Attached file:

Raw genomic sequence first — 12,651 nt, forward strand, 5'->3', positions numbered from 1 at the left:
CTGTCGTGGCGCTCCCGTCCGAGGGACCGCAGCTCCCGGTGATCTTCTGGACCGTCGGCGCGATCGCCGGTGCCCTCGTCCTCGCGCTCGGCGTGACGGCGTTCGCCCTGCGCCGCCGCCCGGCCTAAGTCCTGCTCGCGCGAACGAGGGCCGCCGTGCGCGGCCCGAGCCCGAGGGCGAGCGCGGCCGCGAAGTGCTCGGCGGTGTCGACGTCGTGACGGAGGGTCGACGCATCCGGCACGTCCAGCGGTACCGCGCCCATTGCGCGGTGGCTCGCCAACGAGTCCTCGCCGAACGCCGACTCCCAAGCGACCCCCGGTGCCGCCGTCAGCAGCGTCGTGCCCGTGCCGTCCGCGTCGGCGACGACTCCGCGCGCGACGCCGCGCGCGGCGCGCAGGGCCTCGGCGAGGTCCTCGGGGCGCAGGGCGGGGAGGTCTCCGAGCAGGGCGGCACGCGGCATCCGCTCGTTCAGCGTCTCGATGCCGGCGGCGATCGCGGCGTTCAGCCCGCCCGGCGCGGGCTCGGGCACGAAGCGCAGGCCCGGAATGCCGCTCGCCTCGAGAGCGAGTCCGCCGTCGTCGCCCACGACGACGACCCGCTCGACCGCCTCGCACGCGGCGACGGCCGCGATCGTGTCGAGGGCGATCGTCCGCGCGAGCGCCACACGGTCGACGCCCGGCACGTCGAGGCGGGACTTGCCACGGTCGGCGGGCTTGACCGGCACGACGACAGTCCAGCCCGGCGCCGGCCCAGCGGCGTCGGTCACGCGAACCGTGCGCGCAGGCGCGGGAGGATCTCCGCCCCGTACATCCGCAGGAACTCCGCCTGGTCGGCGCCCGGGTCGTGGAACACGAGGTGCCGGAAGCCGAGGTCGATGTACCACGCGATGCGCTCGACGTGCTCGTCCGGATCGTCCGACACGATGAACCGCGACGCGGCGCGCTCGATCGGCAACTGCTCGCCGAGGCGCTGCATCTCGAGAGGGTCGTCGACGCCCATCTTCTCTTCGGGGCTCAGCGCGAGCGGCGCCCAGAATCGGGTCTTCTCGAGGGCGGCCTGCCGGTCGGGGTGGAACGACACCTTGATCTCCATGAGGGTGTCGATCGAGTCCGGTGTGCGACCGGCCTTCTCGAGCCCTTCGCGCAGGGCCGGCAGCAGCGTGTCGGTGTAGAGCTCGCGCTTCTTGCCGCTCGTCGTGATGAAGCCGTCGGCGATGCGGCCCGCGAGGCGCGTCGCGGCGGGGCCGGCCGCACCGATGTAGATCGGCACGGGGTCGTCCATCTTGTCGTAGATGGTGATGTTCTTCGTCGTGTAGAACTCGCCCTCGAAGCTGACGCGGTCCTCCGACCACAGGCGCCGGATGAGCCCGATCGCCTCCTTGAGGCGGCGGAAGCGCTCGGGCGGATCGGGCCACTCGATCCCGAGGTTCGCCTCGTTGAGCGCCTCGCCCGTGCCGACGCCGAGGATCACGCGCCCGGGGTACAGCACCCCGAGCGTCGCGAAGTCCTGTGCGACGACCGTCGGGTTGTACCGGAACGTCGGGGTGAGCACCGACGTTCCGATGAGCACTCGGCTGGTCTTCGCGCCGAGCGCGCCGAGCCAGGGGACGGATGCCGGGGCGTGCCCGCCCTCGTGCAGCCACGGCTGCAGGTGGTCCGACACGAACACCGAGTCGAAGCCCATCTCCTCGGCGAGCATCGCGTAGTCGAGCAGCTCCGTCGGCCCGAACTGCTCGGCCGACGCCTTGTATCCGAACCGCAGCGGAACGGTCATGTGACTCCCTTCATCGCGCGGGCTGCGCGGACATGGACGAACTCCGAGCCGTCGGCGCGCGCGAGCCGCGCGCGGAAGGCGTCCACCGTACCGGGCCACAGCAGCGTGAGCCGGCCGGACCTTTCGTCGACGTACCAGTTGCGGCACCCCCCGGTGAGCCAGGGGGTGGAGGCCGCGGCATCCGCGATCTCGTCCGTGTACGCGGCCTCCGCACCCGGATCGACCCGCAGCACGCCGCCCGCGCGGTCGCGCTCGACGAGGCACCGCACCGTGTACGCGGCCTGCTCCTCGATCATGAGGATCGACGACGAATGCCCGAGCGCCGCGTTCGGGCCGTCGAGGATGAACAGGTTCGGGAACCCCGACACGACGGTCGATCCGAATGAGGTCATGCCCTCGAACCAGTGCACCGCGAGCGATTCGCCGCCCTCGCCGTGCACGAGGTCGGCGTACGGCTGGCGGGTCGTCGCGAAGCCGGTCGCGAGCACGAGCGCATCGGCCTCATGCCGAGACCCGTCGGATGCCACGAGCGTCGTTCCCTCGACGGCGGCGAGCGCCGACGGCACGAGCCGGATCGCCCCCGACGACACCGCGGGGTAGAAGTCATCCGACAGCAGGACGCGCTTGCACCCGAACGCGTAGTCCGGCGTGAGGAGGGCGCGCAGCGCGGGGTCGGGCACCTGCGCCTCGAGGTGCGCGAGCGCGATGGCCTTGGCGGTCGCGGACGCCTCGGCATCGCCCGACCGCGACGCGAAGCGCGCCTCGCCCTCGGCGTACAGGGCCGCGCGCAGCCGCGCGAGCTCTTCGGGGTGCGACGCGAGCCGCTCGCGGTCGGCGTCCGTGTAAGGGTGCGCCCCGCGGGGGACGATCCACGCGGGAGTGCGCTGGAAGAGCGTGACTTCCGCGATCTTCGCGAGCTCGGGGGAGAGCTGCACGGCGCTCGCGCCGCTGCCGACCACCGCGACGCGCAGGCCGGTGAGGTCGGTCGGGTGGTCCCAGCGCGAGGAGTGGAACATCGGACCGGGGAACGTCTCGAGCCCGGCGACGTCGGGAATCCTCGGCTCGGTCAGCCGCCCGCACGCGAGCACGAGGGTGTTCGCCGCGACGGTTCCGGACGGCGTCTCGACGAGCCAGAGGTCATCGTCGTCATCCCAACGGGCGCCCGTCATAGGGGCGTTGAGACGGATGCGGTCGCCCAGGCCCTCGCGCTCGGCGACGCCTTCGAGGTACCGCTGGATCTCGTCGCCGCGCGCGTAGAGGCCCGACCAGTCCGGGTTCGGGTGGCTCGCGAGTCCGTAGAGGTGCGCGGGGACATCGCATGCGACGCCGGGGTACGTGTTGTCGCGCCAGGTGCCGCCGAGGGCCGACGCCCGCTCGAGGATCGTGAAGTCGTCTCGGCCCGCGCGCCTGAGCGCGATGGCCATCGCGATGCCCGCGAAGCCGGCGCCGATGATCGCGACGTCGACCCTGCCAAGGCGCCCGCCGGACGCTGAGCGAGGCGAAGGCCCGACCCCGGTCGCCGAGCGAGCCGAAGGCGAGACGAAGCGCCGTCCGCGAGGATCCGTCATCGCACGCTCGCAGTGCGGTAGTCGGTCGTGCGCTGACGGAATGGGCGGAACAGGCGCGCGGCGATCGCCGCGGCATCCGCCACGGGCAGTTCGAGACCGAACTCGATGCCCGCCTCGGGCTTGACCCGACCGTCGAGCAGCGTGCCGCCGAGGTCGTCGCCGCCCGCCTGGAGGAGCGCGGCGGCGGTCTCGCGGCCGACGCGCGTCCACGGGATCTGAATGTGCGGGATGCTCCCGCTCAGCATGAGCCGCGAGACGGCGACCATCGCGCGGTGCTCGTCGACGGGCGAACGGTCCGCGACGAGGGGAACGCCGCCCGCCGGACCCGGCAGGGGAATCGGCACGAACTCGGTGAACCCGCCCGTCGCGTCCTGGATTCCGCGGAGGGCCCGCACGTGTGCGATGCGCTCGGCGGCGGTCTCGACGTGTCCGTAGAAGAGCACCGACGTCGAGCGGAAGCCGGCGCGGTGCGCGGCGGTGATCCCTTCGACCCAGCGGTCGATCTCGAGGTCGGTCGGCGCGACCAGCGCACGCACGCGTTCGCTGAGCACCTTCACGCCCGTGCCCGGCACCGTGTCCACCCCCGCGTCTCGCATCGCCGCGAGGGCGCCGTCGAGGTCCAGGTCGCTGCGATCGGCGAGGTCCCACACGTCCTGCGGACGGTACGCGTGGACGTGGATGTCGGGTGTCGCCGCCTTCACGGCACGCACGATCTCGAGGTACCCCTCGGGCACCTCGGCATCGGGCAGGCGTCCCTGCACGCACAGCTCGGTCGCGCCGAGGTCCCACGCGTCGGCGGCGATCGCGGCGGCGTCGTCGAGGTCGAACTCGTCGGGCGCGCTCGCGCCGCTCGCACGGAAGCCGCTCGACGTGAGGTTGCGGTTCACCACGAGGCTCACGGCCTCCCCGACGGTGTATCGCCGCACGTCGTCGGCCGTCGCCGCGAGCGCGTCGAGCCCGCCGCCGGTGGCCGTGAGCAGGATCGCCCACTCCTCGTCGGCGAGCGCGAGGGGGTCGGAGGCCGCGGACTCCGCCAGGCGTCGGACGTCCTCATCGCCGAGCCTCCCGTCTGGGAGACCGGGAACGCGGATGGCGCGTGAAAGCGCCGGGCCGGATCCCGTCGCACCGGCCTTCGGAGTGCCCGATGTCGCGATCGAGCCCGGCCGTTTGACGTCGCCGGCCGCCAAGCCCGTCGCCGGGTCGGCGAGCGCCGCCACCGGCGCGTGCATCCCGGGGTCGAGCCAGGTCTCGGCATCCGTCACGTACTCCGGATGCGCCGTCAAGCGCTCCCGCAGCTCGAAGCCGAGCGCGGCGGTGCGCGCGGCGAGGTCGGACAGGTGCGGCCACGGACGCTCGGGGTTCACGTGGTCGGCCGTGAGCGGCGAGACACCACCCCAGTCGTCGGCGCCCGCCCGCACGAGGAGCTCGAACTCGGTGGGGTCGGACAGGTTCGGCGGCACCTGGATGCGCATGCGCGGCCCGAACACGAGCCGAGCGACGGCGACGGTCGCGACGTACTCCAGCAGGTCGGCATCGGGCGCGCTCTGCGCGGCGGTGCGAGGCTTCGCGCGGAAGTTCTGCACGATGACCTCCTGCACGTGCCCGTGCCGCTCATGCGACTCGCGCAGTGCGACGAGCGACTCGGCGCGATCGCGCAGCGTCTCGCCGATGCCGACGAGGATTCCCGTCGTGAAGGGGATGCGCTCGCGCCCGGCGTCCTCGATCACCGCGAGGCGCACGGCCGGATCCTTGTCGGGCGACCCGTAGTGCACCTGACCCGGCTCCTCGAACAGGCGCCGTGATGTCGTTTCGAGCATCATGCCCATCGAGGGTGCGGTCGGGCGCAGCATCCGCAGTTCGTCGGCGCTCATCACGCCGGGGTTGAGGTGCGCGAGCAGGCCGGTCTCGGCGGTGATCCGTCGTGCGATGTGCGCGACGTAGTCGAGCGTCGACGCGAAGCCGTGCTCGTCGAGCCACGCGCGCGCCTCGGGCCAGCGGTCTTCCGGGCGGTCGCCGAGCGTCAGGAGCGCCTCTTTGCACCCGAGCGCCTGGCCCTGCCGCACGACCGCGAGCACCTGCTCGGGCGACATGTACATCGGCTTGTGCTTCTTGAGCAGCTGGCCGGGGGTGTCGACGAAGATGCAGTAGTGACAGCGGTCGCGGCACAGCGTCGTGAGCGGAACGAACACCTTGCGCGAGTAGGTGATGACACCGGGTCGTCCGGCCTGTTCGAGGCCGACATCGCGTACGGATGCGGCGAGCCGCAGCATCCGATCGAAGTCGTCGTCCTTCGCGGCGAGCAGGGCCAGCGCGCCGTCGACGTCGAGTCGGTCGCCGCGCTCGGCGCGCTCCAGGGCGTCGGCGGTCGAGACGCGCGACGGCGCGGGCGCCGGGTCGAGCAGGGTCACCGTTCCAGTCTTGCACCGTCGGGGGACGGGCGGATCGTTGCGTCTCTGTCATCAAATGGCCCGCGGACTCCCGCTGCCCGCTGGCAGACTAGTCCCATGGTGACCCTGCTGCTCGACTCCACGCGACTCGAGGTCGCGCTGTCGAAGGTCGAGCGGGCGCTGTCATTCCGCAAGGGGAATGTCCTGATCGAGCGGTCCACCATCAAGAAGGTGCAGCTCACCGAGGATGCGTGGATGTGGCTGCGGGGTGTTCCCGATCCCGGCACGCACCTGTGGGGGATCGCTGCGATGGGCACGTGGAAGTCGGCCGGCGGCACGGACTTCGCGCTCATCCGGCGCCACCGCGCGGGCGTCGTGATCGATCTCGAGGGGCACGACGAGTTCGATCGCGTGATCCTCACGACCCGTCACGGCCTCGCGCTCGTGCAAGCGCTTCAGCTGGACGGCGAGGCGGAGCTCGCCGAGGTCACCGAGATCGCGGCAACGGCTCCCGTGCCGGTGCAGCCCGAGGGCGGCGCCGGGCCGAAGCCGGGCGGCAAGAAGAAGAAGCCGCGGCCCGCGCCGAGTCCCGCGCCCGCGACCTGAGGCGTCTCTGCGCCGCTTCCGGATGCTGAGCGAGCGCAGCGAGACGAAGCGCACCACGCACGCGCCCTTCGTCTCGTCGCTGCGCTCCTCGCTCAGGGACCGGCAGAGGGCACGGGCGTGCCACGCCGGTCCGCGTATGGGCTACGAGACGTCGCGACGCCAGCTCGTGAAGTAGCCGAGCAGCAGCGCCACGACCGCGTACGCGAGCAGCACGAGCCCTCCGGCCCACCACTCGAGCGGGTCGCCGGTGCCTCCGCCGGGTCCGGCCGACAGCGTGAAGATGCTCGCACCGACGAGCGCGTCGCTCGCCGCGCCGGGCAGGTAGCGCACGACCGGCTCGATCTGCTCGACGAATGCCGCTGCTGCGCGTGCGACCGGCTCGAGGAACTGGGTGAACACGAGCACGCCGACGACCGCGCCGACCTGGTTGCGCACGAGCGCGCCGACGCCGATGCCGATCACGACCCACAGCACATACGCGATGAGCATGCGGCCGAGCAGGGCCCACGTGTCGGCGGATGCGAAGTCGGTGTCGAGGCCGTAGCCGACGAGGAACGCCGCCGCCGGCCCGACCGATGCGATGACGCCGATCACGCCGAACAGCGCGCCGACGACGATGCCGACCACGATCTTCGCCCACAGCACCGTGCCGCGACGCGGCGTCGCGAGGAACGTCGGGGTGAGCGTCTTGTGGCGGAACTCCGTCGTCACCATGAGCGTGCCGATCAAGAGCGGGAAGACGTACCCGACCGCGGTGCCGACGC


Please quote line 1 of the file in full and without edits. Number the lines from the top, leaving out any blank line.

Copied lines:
Raw genomic sequence first — 12,651 nt, forward strand, 5'->3', positions numbered from 1 at the left: